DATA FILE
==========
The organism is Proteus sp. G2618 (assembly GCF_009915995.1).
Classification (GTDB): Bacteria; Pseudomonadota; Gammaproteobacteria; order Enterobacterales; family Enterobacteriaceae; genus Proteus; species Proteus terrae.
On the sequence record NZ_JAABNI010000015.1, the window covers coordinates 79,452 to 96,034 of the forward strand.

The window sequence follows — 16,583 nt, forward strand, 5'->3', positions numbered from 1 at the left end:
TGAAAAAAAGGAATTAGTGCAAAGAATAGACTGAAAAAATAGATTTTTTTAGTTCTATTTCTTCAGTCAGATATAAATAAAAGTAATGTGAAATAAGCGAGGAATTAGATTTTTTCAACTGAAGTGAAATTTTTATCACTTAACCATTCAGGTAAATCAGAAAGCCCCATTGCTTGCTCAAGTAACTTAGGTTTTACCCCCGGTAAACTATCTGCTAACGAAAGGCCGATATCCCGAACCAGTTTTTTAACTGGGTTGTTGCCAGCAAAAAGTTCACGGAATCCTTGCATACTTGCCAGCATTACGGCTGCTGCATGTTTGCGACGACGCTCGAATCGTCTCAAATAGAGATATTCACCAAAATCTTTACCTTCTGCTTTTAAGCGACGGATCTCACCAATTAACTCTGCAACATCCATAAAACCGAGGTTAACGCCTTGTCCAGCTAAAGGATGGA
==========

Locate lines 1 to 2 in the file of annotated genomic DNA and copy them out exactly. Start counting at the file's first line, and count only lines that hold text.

The organism is Proteus sp. G2618 (assembly GCF_009915995.1).
Classification (GTDB): Bacteria; Pseudomonadota; Gammaproteobacteria; order Enterobacterales; family Enterobacteriaceae; genus Proteus; species Proteus terrae.